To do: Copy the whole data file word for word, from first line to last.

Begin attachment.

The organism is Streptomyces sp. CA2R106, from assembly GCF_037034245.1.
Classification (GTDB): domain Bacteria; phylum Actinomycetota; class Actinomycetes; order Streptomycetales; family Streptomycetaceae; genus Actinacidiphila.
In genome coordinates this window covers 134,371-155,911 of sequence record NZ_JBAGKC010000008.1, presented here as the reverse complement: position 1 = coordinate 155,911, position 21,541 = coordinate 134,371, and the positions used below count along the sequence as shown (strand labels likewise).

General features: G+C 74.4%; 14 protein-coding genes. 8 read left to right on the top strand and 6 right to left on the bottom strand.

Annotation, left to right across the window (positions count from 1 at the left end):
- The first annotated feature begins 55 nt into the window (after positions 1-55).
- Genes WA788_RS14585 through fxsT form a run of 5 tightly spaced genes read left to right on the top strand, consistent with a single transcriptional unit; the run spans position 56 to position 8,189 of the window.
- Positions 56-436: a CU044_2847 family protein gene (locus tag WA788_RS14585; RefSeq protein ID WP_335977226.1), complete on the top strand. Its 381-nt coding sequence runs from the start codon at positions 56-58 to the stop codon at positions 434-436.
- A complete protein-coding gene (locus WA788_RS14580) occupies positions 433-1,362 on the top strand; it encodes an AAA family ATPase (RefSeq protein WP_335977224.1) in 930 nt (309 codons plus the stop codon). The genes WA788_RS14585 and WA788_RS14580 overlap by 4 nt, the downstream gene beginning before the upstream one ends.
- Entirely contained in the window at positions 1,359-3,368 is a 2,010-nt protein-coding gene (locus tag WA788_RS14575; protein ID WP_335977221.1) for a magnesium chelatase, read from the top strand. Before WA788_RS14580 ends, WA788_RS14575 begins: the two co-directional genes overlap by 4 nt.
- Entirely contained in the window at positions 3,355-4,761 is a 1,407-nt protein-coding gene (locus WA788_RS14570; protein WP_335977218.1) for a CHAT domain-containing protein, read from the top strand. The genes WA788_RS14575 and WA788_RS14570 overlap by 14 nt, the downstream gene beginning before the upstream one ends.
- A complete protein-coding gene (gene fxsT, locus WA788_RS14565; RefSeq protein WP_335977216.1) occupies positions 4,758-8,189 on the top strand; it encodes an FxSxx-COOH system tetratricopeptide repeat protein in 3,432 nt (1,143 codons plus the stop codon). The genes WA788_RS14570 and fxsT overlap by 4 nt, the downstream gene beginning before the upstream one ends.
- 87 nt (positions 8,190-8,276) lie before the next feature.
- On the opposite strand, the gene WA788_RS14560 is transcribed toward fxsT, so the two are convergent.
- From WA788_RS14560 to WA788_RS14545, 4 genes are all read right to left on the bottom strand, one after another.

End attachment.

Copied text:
The organism is Streptomyces sp. CA2R106, from assembly GCF_037034245.1.
Classification (GTDB): domain Bacteria; phylum Actinomycetota; class Actinomycetes; order Streptomycetales; family Streptomycetaceae; genus Actinacidiphila.
In genome coordinates this window covers 134,371-155,911 of sequence record NZ_JBAGKC010000008.1, presented here as the reverse complement: position 1 = coordinate 155,911, position 21,541 = coordinate 134,371, and the positions used below count along the sequence as shown (strand labels likewise).

General features: G+C 74.4%; 14 protein-coding genes. 8 read left to right on the top strand and 6 right to left on the bottom strand.

Annotation, left to right across the window (positions count from 1 at the left end):
- The first annotated feature begins 55 nt into the window (after positions 1-55).
- Genes WA788_RS14585 through fxsT form a run of 5 tightly spaced genes read left to right on the top strand, consistent with a single transcriptional unit; the run spans position 56 to position 8,189 of the window.
- Positions 56-436: a CU044_2847 family protein gene (locus tag WA788_RS14585; RefSeq protein ID WP_335977226.1), complete on the top strand. Its 381-nt coding sequence runs from the start codon at positions 56-58 to the stop codon at positions 434-436.
- A complete protein-coding gene (locus WA788_RS14580) occupies positions 433-1,362 on the top strand; it encodes an AAA family ATPase (RefSeq protein WP_335977224.1) in 930 nt (309 codons plus the stop codon). The genes WA788_RS14585 and WA788_RS14580 overlap by 4 nt, the downstream gene beginning before the upstream one ends.
- Entirely contained in the window at positions 1,359-3,368 is a 2,010-nt protein-coding gene (locus tag WA788_RS14575; protein ID WP_335977221.1) for a magnesium chelatase, read from the top strand. Before WA788_RS14580 ends, WA788_RS14575 begins: the two co-directional genes overlap by 4 nt.
- Entirely contained in the window at positions 3,355-4,761 is a 1,407-nt protein-coding gene (locus WA788_RS14570; protein WP_335977218.1) for a CHAT domain-containing protein, read from the top strand. The genes WA788_RS14575 and WA788_RS14570 overlap by 14 nt, the downstream gene beginning before the upstream one ends.
- A complete protein-coding gene (gene fxsT, locus WA788_RS14565; RefSeq protein WP_335977216.1) occupies positions 4,758-8,189 on the top strand; it encodes an FxSxx-COOH system tetratricopeptide repeat protein in 3,432 nt (1,143 codons plus the stop codon). The genes WA788_RS14570 and fxsT overlap by 4 nt, the downstream gene beginning before the upstream one ends.
- 87 nt (positions 8,190-8,276) lie before the next feature.
- On the opposite strand, the gene WA788_RS14560 is transcribed toward fxsT, so the two are convergent.
- From WA788_RS14560 to WA788_RS14545, 4 genes are all read right to left on the bottom strand, one after another.